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This story was originally published by Undark and is reproduced here as part of the Climate Desk collaboration.

Across Midwestern farms, if Girish Chowdhary has his way, farmers will someday release beagle-sized robots into their fields like a pack of hounds flushing pheasant. The robots, he says, will scurry in the cool shade beneath a wide diversity of plants, pulling weeds, planting cover crops, diagnosing plant infections, and gathering data to help farmers optimize their farms.

Chowdhary, a researcher at the University of Illinois, works surrounded by corn, one of the most productive monocultures in the world. In the United States, the corn industry was valued at $82.6 billion in 2021, but it — like almost every other segment of the agricultural economy — faces daunting problems, including changing weather patterns, environmental degradation, severe labor shortages, and the rising cost of key supplies, or inputs: herbicides, pesticides, and seed.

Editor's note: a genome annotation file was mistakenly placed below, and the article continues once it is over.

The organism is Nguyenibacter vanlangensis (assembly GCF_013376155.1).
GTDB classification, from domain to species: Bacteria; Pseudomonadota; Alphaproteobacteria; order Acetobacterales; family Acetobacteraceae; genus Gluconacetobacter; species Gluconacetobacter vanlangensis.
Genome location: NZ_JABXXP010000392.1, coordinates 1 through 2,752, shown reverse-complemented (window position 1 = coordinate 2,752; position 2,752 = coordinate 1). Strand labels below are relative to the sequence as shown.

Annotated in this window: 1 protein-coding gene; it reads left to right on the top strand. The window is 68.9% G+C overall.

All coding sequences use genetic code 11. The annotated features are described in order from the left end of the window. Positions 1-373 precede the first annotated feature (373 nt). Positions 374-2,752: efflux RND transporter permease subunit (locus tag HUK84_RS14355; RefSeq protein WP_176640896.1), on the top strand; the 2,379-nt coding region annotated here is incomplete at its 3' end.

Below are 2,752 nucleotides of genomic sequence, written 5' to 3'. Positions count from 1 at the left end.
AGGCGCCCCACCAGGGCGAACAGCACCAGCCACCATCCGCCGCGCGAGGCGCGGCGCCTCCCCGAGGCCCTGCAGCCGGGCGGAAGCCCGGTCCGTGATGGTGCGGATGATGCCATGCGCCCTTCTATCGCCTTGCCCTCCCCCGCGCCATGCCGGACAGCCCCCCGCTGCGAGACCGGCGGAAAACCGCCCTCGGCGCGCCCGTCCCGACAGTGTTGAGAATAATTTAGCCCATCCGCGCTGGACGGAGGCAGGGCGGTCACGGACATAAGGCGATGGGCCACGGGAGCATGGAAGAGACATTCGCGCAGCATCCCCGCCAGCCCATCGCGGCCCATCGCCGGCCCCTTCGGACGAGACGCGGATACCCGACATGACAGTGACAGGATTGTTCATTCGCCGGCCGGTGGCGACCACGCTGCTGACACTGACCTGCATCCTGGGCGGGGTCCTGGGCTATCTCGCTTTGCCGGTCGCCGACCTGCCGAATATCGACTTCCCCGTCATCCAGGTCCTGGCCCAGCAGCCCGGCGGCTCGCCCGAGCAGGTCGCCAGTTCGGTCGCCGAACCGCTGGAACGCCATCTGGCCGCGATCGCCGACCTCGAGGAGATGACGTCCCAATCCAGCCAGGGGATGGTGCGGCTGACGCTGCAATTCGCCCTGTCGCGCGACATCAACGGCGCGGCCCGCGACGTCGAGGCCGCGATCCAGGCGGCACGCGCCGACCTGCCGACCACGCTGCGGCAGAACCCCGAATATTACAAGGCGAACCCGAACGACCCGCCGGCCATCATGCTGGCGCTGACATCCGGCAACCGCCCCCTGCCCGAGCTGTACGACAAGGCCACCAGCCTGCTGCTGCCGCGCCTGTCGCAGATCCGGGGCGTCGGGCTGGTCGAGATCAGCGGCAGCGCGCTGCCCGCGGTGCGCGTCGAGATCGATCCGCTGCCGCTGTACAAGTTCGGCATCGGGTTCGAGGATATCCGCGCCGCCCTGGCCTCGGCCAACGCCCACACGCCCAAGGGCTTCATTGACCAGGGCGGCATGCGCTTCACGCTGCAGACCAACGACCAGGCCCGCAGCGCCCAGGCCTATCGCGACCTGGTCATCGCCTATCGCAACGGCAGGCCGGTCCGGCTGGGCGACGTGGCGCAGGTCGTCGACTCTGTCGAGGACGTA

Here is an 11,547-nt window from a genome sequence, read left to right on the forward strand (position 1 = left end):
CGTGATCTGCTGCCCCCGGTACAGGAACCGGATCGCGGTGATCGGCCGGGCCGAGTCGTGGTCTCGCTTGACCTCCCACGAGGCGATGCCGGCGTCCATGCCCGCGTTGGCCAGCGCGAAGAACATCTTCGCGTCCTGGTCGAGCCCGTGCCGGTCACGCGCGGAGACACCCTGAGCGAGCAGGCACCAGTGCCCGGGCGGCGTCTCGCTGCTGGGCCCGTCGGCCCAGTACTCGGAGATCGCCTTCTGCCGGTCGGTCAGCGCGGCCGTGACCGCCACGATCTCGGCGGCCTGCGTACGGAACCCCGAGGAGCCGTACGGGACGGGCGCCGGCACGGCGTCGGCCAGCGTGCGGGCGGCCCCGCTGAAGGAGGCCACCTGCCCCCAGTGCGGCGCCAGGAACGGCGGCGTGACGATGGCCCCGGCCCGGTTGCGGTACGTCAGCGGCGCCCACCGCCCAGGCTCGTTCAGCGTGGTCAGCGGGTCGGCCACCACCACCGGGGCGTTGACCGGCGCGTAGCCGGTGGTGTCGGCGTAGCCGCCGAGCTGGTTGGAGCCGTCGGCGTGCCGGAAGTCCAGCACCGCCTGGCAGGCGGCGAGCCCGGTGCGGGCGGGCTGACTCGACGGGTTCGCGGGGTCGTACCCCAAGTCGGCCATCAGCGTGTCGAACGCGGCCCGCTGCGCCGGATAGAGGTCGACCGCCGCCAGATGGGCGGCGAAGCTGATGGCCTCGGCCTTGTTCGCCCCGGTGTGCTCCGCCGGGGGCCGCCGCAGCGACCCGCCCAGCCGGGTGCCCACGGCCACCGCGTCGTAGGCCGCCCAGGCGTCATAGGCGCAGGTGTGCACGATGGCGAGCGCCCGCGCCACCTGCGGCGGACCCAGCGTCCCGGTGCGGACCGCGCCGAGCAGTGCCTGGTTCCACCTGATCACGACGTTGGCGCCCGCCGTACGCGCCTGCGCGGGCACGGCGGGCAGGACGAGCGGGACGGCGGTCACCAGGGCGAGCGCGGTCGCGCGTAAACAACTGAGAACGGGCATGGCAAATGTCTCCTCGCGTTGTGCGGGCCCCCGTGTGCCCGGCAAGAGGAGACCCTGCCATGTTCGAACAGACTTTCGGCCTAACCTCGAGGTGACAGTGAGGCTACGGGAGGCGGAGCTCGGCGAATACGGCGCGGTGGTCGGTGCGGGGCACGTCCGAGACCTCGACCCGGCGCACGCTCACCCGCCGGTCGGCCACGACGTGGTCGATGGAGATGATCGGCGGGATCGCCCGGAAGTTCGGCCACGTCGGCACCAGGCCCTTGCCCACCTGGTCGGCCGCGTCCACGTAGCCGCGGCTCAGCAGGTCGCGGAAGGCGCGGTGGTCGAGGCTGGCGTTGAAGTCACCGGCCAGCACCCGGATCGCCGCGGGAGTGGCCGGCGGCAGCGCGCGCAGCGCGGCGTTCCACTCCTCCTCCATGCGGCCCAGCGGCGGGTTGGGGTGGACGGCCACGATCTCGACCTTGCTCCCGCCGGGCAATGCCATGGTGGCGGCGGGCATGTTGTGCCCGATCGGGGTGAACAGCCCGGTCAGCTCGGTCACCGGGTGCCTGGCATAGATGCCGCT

Agribusiness as a whole is betting that the world has reached the tipping point where desperate need caused by a growing population, the economic realities of conventional farming, and advancing ... Read more

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